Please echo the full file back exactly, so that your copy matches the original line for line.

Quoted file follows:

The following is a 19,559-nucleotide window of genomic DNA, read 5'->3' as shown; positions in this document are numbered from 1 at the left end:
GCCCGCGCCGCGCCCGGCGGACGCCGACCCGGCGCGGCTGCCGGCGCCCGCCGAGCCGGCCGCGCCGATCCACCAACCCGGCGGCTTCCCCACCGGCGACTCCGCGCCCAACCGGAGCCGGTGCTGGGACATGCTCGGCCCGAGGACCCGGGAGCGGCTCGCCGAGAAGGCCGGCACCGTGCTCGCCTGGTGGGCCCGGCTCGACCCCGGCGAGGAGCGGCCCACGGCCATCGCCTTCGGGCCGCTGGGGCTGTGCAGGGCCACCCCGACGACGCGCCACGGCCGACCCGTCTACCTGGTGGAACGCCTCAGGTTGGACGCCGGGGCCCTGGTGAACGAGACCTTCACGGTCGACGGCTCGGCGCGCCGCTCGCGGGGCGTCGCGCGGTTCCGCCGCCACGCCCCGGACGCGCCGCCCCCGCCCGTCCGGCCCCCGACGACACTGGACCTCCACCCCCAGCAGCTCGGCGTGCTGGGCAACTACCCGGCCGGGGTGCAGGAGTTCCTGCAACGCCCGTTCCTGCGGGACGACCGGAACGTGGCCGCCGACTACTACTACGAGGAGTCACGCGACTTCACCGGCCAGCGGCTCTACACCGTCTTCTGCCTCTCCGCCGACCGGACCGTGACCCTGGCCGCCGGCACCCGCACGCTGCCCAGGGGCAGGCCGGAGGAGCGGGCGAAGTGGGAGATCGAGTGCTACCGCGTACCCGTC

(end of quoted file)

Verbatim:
The following is a 19,559-nucleotide window of genomic DNA, read 5'->3' as shown; positions in this document are numbered from 1 at the left end:
GCCCGCGCCGCGCCCGGCGGACGCCGACCCGGCGCGGCTGCCGGCGCCCGCCGAGCCGGCCGCGCCGATCCACCAACCCGGCGGCTTCCCCACCGGCGACTCCGCGCCCAACCGGAGCCGGTGCTGGGACATGCTCGGCCCGAGGACCCGGGAGCGGCTCGCCGAGAAGGCCGGCACCGTGCTCGCCTGGTGGGCCCGGCTCGACCCCGGCGAGGAGCGGCCCACGGCCATCGCCTTCGGGCCGCTGGGGCTGTGCAGGGCCACCCCGACGACGCGCCACGGCCGACCCGTCTACCTGGTGGAACGCCTCAGGTTGGACGCCGGGGCCCTGGTGAACGAGACCTTCACGGTCGACGGCTCGGCGCGCCGCTCGCGGGGCGTCGCGCGGTTCCGCCGCCACGCCCCGGACGCGCCGCCCCCGCCCGTCCGGCCCCCGACGACACTGGACCTCCACCCCCAGCAGCTCGGCGTGCTGGGCAACTACCCGGCCGGGGTGCAGGAGTTCCTGCAACGCCCGTTCCTGCGGGACGACCGGAACGTGGCCGCCGACTACTACTACGAGGAGTCACGCGACTTCACCGGCCAGCGGCTCTACACCGTCTTCTGCCTCTCCGCCGACCGGACCGTGACCCTGGCCGCCGGCACCCGCACGCTGCCCAGGGGCAGGCCGGAGGAGCGGGCGAAGTGGGAGATCGAGTGCTACCGCGTACCCGTC